Is swallowing a reflex?

Until recently, the medical field claimed that swallowing is an automatic reflex mediated by the brainstem and does not require brain input to be successfully completed. Thus, it was common for a medical professional to believe that if a patient lost the ability to swallow (e.g. after a severe stroke), they could not easily regain that ability. Imagine how devastating this news could be for thousands of patients suffering from such conditions.

Recent work of neuroscientists including work from our laboratory, however, has now shown that swallowing is NOT a mere reflex, BUT a complex process that depends on the coordination of sensory receptors, muscles, nerves, and the brain and has both automatic and voluntary components. Indeed, we now refer to swallowing as a patterned response, i.e., a response triggered at the level of the brainstem, but patterned or mediated by the brain. How did we learn this information?

Some of the first evidence on the role of the brain in swallowing came from our patients. Early work of JoAnne Robbins’s group showed that even a unilateral cortical stroke (not involving the brainstem) might result in dysphagia [1], opening our eyes to the possibility that the brain must be somehow involved! This was later confirmed by other research [2-4].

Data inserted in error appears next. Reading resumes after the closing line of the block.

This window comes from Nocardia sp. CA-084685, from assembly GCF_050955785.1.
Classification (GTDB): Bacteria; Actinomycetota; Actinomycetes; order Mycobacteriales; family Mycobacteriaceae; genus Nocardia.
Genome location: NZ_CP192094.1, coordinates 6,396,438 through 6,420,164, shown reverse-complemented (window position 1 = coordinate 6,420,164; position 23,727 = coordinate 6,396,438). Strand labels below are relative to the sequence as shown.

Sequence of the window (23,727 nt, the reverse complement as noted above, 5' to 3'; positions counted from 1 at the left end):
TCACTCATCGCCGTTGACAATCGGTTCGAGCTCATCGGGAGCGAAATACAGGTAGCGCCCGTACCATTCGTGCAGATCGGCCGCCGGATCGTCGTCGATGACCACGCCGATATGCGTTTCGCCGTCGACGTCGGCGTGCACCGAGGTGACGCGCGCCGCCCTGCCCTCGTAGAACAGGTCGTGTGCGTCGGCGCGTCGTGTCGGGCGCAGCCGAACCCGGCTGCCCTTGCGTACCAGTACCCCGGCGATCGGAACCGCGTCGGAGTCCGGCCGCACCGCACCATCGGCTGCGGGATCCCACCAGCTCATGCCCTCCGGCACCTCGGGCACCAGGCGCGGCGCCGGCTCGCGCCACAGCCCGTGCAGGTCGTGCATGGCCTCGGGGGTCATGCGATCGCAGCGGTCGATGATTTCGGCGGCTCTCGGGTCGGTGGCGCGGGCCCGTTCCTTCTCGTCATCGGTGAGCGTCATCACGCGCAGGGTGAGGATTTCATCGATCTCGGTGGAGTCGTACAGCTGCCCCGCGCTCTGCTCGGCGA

More recent evidence on how important the brain is in swallowing is now also stemming from neuroimaging research. The use of a technique known as task functional MRI (fMRI) in many studies has proved important in providing evidence for the complex neural control of swallowing.

What is task fMRI?

In simple terms, task fMRI is a type of MRI that provides indirect information on how the brain works. To understand this better, let’s take a look at the image below.



Image 1

When a sensory or motor process happens, for example when you are having a memory, or you are swallowing (Image 1.A), areas in the brain that are responsible for that process become neurally active (Image1.B]). When a brain area is neurally active, its gray matter exhibits an increase in the metabolic rate of oxygen and glucose, and subsequently there is an increase in blood flow in that area (Image 1.C). The increase in blood flow further causes a decrease in specialized red blood cells, which has been found to be more paramagnetic than the brain itself. This enables the MR magnet to detect brain activity. Finally, the cool looking images we see in fMRI studies (Image 1.D) are nothing more or less than statistical maps that show us in yellow and red which areas of the brain are more significantly active than the rest of the brain during a specific task.